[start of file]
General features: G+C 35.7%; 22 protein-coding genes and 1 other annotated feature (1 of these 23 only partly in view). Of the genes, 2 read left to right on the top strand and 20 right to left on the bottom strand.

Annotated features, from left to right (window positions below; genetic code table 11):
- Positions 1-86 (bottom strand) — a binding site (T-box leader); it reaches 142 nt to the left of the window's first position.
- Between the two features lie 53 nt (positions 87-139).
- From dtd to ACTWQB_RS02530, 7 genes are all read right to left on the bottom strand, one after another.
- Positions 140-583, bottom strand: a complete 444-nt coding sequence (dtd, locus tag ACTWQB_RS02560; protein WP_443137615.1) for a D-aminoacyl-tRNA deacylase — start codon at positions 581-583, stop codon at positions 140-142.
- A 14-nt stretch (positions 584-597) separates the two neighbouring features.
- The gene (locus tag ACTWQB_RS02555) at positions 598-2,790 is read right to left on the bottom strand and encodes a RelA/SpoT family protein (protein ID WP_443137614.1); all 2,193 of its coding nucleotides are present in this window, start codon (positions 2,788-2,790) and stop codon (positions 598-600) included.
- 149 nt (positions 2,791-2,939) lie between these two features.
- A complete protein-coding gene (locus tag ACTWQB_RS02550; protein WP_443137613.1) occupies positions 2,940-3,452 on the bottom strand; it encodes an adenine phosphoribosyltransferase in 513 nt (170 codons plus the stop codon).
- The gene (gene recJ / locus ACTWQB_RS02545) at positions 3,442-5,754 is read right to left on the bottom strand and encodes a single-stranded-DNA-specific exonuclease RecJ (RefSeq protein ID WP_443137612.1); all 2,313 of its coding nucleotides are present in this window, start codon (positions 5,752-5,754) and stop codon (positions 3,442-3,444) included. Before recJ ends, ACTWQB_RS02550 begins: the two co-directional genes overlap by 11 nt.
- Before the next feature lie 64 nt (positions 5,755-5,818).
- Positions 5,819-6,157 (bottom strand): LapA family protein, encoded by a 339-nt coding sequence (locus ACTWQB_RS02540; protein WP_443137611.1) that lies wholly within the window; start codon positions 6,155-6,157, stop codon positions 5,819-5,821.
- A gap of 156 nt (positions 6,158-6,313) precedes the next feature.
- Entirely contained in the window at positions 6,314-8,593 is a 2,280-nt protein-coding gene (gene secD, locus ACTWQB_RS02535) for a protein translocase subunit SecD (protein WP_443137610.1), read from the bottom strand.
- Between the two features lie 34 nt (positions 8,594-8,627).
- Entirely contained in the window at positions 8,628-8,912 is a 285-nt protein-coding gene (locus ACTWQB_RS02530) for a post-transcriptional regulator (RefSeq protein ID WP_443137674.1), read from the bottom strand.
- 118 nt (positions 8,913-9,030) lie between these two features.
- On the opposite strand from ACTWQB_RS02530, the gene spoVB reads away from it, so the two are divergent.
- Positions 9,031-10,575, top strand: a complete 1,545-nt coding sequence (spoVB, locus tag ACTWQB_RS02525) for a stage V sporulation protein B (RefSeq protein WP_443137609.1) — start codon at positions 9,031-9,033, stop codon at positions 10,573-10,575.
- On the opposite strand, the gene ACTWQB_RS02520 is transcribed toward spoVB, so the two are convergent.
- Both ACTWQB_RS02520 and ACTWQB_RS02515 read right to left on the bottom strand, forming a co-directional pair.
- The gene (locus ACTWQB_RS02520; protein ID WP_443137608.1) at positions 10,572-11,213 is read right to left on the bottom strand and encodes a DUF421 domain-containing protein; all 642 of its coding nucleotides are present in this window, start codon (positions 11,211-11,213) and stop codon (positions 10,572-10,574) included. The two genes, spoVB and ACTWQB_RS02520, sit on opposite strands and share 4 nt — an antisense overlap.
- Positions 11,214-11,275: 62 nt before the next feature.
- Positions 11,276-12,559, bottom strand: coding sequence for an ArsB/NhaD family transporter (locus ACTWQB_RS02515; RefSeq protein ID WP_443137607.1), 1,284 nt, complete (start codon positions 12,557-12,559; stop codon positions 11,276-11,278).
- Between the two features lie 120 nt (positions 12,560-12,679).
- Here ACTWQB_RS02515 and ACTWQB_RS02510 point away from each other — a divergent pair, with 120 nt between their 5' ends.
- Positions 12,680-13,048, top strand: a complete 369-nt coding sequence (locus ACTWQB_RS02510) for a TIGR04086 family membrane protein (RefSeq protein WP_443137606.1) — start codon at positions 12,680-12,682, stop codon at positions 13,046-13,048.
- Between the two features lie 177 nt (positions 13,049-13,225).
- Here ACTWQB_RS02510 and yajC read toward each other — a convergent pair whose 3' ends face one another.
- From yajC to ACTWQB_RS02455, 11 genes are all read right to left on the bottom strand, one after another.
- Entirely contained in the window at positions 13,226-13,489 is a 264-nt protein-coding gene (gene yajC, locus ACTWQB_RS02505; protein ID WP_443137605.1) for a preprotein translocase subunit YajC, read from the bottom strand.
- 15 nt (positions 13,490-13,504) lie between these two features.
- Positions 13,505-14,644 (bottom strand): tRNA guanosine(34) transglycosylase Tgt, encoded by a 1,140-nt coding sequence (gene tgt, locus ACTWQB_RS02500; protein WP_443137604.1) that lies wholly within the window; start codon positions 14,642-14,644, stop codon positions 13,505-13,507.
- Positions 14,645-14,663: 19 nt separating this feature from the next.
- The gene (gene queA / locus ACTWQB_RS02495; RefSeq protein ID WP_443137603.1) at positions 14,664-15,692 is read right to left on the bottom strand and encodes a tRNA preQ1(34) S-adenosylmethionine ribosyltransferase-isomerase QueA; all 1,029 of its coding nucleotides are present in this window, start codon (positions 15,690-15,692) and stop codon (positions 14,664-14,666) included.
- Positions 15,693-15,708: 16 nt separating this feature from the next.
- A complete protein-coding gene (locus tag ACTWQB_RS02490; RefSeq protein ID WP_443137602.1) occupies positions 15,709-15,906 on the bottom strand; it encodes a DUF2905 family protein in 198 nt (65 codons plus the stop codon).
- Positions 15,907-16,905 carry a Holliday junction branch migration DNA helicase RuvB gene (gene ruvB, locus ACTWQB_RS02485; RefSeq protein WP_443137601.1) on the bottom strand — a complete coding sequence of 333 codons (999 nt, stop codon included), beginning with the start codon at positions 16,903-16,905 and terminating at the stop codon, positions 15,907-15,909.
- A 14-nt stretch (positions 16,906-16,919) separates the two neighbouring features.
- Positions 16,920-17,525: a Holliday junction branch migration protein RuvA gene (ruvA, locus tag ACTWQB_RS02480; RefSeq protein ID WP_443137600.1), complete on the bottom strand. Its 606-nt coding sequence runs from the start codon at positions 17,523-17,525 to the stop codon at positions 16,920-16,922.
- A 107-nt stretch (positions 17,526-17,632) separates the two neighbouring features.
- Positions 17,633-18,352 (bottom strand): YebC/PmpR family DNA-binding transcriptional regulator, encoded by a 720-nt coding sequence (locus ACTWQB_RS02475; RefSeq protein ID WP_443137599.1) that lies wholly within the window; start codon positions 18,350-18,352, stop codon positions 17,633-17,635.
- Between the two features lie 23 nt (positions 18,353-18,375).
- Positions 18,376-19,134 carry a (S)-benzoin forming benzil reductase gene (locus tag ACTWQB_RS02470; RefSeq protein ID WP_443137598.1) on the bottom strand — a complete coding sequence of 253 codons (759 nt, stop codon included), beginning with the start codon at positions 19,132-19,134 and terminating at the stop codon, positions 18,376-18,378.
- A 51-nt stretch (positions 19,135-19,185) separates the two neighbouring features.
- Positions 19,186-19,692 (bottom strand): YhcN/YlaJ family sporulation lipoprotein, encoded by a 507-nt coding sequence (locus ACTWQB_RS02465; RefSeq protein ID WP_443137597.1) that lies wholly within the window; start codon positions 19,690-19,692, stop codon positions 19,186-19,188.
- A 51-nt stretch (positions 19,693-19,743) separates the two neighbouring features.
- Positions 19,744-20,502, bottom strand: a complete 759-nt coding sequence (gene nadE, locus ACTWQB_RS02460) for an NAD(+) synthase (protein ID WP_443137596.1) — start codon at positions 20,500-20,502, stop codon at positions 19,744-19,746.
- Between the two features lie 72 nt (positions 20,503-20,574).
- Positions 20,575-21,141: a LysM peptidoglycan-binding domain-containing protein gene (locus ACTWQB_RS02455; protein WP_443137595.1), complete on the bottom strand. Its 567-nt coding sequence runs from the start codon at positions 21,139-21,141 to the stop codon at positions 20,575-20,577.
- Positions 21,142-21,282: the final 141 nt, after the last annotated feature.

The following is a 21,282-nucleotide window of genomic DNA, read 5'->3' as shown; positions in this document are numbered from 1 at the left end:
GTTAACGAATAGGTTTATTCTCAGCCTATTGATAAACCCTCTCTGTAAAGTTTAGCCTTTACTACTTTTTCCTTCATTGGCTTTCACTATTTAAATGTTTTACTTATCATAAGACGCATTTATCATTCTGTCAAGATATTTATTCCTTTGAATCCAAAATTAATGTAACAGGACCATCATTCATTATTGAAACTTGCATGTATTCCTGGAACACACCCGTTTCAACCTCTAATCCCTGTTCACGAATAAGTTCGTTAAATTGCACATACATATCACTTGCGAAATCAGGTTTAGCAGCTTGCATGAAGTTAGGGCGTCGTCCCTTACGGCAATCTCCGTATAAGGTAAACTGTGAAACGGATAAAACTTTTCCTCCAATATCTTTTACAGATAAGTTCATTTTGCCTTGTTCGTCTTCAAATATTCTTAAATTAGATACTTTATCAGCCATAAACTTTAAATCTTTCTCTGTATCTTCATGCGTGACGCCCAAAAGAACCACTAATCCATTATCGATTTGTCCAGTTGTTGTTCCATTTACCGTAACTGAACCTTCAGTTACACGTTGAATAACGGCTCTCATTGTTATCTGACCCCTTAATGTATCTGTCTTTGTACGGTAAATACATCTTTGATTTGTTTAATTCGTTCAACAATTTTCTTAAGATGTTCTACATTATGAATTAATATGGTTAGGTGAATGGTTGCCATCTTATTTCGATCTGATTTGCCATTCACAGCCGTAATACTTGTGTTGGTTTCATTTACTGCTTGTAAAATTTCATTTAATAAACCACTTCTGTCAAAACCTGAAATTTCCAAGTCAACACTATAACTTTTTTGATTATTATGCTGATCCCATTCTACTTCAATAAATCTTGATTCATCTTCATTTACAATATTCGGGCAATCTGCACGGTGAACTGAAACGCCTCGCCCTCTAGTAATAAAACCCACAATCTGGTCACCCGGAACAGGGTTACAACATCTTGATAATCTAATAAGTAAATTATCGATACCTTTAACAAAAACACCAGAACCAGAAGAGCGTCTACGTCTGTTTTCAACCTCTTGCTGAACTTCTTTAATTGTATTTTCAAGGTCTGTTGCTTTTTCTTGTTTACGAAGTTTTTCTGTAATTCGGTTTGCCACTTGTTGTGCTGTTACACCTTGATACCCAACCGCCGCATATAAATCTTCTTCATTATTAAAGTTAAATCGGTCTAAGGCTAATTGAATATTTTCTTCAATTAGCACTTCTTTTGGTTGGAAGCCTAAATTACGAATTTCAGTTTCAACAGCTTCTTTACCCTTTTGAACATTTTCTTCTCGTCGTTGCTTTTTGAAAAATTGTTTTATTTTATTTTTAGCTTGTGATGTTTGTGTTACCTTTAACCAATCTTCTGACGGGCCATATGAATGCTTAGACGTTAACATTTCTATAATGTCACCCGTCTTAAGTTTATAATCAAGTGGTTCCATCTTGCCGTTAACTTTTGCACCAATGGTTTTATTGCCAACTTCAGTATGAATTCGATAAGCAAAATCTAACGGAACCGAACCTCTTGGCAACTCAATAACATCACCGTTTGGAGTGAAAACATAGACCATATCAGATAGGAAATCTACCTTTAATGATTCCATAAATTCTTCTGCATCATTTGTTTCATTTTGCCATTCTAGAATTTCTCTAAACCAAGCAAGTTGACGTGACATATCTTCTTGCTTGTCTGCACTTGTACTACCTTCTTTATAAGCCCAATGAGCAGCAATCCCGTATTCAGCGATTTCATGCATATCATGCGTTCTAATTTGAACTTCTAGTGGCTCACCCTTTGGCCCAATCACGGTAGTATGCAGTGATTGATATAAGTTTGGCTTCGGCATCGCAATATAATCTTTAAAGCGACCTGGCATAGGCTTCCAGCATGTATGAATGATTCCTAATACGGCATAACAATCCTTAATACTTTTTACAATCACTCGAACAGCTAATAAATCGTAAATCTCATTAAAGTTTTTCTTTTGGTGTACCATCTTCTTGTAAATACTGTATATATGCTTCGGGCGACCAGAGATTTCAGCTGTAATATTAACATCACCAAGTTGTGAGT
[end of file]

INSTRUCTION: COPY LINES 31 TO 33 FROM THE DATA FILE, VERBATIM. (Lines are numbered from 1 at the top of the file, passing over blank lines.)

- From yajC to ACTWQB_RS02455, 11 genes are all read right to left on the bottom strand, one after another.
- Entirely contained in the window at positions 13,226-13,489 is a 264-nt protein-coding gene (gene yajC, locus ACTWQB_RS02505; protein ID WP_443137605.1) for a preprotein translocase subunit YajC, read from the bottom strand.
- 15 nt (positions 13,490-13,504) lie between these two features.